Why does this post require moderator attention?
You might want to add some details to your flag.

1 comment

Yeah maybe nearby walls could be an issue. When I did this I had the antenna mounted vertically against a metal plate surface approx 300x300mm but the fixture was placed around 1-2 meters from a wall. Consisting of plaster, not reinforced concrete, but still. Maybe if I use one that's 1x1m and keep it in an open environment. Lundin‭ 21 days ago

+0
−0

When I was doing the same in ‘77 I found that the return loss was depending on people walking into the lab and thought I had just invented a remote intrusion alarm from the reflected waves at multiple wavelengths. This was after tuning the antenna for RL>20 dB so the directional coupler was very sensitive.

You can also have a thermal sensitivity problem as well as a sensitivity to the shift in effective wavelength from reflections.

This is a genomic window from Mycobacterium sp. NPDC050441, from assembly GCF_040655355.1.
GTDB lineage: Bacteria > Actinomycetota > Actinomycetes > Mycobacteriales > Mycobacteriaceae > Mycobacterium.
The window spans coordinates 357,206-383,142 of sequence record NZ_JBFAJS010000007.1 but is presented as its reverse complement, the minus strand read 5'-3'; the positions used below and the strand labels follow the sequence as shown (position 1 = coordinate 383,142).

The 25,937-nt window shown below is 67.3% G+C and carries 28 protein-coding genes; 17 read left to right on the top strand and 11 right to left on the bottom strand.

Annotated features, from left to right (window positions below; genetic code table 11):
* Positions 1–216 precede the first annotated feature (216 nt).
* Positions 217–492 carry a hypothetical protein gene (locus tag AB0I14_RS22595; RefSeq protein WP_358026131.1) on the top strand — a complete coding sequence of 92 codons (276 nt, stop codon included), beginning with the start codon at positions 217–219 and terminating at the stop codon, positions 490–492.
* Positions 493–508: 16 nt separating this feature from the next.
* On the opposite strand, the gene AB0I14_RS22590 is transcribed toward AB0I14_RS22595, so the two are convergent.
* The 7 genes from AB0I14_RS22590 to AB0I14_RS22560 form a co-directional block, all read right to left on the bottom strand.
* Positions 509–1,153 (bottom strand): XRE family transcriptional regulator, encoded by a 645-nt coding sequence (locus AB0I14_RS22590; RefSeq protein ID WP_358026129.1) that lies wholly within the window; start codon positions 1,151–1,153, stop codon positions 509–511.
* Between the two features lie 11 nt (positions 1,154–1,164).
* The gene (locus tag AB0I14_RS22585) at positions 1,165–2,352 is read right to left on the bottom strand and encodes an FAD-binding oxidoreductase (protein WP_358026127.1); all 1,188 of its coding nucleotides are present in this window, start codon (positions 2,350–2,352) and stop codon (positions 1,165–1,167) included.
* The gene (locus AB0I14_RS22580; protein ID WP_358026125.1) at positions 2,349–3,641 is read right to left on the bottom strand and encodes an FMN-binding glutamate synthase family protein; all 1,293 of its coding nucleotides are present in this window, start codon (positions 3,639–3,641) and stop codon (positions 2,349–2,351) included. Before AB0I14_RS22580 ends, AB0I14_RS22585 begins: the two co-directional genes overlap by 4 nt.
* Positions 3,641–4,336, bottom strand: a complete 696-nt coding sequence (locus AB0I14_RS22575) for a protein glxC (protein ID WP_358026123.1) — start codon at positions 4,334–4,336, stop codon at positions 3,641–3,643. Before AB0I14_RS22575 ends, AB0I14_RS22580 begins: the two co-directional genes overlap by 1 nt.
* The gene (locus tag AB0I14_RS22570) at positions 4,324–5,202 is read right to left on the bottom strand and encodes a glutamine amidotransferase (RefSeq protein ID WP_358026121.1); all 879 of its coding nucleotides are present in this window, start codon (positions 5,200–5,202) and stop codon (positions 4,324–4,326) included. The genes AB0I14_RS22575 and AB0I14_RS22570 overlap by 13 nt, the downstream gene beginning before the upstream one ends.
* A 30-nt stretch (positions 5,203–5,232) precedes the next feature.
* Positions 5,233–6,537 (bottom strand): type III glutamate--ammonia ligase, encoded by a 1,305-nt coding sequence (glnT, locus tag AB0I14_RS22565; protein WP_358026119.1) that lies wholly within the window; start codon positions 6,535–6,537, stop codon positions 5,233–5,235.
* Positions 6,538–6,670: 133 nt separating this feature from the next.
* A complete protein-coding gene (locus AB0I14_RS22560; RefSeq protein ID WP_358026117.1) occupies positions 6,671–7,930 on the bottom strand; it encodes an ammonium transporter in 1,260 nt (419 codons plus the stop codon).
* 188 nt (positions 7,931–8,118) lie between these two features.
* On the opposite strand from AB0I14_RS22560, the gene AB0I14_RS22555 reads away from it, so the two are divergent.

Why does this post require moderator attention?
You might want to add some details to your flag.

4 comments

One crazy idea I have: what if I mount the antenna inside a large metal box? So it is grounded but inside a Faraday cage. Then the environment would be the same and no reflections from walls or people. Lundin‭ 15 days ago

@Lundin: No, a "metal box" around an antenna would have a major effect on the antenna if in the near field, and would reflect the signal from the antenna back on itself if in the far field. If that metal box were lined with ferrite tiles, then it can work at some frequencies. You have to carefully check how much attenuation you get from the specific thickness of ferrite at your frequency of interest. Olin Lathrop‭ 15 days ago

@Olin Lathrop‭ So essentially the box would have to become a "mini EMC lab" :) Though large enough to not be in the near field, so not so "mini" any longer either. Maybe the easiest solution here might actually be to do the measurement outdoors in the open. Lundin‭ 14 days ago

@Lundin: Actually the right kind of box doesn't need to be large. The walls can be in the near field as long as they appear as more space to the antenna. There are actually RF boxes built on this principle. You need just the right ferrite tiles so that the walls have the same 377 Ω impedance as free space does. Once you achieve that, the walls are indistiguishable from free space, so near field versus far field doesn't matter. Olin Lathrop‭ 13 days ago

Sign up to answer this question »